On appeal to the Court of Appeal, Ibadan Division, that Court allowed the appeal and entered judgment. for the plaintiffs in terms of their claims. In the lead judgment of Omololu-Thomas, J.C.A. with which Uche Omo and Sulu-Gambari, JJ.C.A. concurred, he held that although the reply might have raised new issues, yet they were not such issues as could have taken the defendants by surprise, particularly as the defendants’ amended statement of defence was filed about 18 months after the filing of the said Reply. In any event, he held that the way the paragraphs of the Reply were struck out and evidence led on them disregarded let to miscarriage of justice. He further held that the learned trial Judge did not exercise his discretion judicially by disregarding the pleading in the Reply and the evidence relating thereto. He also held the view that the learned trial Judge was in error to have considered the case on the basis that the land was situate “at Gaun” when the pleading was that the land in dispute was situate near Gaun. The learned trial Judge was thereby in error to have relied on the evidence on the settlement in Gaun to resolve the issue of who settled there first. After considering Exhibit E, he came to the conclusion that if the learned trial Judge had properly appraised the evidence before him he would have held, on a balance of probability, that the plaintiffs’ case ought to have succeeded. The Court, therefore, allowed the appeal and entered judgment for the plaintiffs on their three heads of claim.
The defendants (hereinafter called the appellants) have appealed to this Court. I consider it necessary to set out the six grounds of appeal. They are:-
“1. The Learned Justices of the Court of Appeal erred in Law and misdirected themselves on the facts in allowing the Plaintiffs’ appeal against the judgment of the learned trial judge on the basis that the Defendants did not prove title to the whole area marked red in EXHIBIT ‘A’.
(a) The Learned trial judge dismissed the Plaintiffs’ claim as he was entitled to do because he was not satisfied with the quality of the evidence adduced by Plaintiffs and their witness in support of traditional history of settlement at Gaun and the land in dispute.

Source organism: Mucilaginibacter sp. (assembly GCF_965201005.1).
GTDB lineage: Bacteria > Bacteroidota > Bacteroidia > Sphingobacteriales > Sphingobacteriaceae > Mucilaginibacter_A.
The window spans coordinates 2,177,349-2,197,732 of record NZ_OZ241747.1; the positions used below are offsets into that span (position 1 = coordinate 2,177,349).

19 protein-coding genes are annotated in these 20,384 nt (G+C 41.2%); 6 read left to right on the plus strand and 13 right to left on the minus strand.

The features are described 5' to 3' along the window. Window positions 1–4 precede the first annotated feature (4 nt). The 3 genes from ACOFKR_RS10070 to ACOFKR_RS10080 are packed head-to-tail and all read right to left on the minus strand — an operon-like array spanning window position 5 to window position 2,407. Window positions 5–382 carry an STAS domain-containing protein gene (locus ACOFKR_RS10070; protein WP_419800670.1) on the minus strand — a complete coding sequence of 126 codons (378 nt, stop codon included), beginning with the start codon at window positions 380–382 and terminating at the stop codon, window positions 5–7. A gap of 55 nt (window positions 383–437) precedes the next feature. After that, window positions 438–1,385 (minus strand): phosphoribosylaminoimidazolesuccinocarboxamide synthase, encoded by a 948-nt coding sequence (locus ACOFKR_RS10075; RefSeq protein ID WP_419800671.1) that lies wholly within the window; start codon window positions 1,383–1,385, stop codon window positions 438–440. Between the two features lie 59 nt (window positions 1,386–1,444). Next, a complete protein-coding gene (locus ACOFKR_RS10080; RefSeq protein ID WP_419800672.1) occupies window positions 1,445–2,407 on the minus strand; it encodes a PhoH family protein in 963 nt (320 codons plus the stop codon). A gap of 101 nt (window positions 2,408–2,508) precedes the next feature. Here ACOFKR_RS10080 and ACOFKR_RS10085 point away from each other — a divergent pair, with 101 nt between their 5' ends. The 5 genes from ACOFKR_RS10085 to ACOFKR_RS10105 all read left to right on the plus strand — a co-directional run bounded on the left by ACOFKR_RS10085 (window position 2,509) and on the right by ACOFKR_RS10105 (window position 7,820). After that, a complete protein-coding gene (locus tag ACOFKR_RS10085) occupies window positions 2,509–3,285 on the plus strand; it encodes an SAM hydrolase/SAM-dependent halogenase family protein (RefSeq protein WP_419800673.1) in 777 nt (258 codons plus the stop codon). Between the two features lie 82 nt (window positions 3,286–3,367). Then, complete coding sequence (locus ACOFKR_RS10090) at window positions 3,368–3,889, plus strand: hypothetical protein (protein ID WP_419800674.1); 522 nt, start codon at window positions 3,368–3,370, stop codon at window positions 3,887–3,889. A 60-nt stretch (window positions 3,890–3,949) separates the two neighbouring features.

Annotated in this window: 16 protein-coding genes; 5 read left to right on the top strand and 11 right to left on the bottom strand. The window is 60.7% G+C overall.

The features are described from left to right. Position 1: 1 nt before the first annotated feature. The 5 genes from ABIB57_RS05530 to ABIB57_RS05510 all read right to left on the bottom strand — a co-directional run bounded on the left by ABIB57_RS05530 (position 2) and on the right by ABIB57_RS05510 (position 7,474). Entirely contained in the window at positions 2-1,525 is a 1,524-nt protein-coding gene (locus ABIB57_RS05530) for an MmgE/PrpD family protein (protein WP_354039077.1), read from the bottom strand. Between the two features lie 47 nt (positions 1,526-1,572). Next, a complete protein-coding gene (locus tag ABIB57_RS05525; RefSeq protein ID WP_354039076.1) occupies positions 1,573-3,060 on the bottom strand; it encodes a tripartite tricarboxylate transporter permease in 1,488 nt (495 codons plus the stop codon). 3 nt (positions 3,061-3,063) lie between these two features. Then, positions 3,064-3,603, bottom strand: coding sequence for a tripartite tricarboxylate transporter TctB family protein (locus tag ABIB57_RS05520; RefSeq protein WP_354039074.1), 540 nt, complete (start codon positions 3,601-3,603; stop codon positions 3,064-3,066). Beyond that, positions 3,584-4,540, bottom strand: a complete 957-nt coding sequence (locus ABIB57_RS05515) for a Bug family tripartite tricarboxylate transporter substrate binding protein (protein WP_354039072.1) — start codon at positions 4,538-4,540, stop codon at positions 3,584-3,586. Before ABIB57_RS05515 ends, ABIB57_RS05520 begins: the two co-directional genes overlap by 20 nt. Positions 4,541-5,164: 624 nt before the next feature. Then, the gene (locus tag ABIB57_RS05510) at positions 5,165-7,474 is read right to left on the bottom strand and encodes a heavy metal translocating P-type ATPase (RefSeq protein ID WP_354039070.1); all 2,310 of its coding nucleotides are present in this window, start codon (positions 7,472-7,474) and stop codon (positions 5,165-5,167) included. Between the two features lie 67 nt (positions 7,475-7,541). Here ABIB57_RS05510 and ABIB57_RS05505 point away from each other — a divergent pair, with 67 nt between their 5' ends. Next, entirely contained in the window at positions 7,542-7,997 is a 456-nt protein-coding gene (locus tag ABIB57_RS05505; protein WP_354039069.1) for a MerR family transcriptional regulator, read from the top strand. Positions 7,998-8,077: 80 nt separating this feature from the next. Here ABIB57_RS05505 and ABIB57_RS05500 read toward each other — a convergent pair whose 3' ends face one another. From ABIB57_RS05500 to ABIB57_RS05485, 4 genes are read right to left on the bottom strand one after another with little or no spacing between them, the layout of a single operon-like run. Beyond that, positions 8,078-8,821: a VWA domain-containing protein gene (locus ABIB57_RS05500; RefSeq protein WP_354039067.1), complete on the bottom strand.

(b) The Learned Justices of the Court of Appeal failed to realize that it is for the Plaintiffs to succeed on the strength of their own case and not rely on any weakness of the Defendants’ case.
(c) Although the Learned Justices of the Court of Appeal conceded that the traditional evidence adduced in the case might be inconclusive, their Lordships upset the judgment of the trial court without having found evidence of recent acts of possession or ownership on the part of the Plaintiffs, numerous and positive enough to warrant the inference that the Plaintiffs’ case was the more probable.
(d) The Learned Justices of the Court of Appeal failed to realize that the ‘granting of a declaration was a discretionary power vested in the court and that the learned trial judge had ample justification in exercising the discretion the way he did by dismissing the Plaintiffs’ claim.
(ii) The learned Justices of the Court of Appeal erred in Law in allowing the Plaintiffs’ appeal against the judgment of the trial court on the basis of alleged weaknesses in the case of the Defendants when it is for the Plaintiffs to succeed on the strength of their own case.
(a) The Plaintiffs by their Writ of Summons claimed declaration of title in respect of all that piece or parcel of land known as Igado Farm but led no evidence thereon. Even the Plaintiffs’ evidence regarding settlement at Gaun was regarded by the trial court as unsatisfactory.
(b) The Plaintiffs claimed that their ancestor Olarogun settled at Gaun but the land in dispute is some distance from Gaun and the Plaintiffs did not profer satisfactory evidence of how they came to own the land in dispute.
(iii) The Learned Justices of the Court of Appeal erred in Law and misdirected themselves on the facts that the Statement of Claim had superseded the Writ of Summons.PARTICULARS
(a) The Learned Justices of the Court of Appeal ought to have upheld the decision of the learned trial judge that even though the Plaintiffs stated at paragraph 3 of the Statement of Claim that the disputed land was all that land “lying and being along Okobo and Igodo Rivers near Gaun”, the averment at paragraph 17 of the Statement of Claim that they were claiming as per the Writ of Summons had the effect of reverting to the prayer in the Writ of Summons once more namely, that the land in dispute is “Igodo Farm at Gaun”
(iv) The Learned Justices of the Court of Appeal erred in Law by substituting their own view and assessment of the evidence of the Plaintiffs and their witnesses when there was no material on the printed record to enable them to do so.
(a) It was not competent for the Learned Justices of the Court of Appeal to substitute their own assessment of witnesses for that of the learned trial judge who had the rare privilege of seeing and watching the witnesses in the witness box.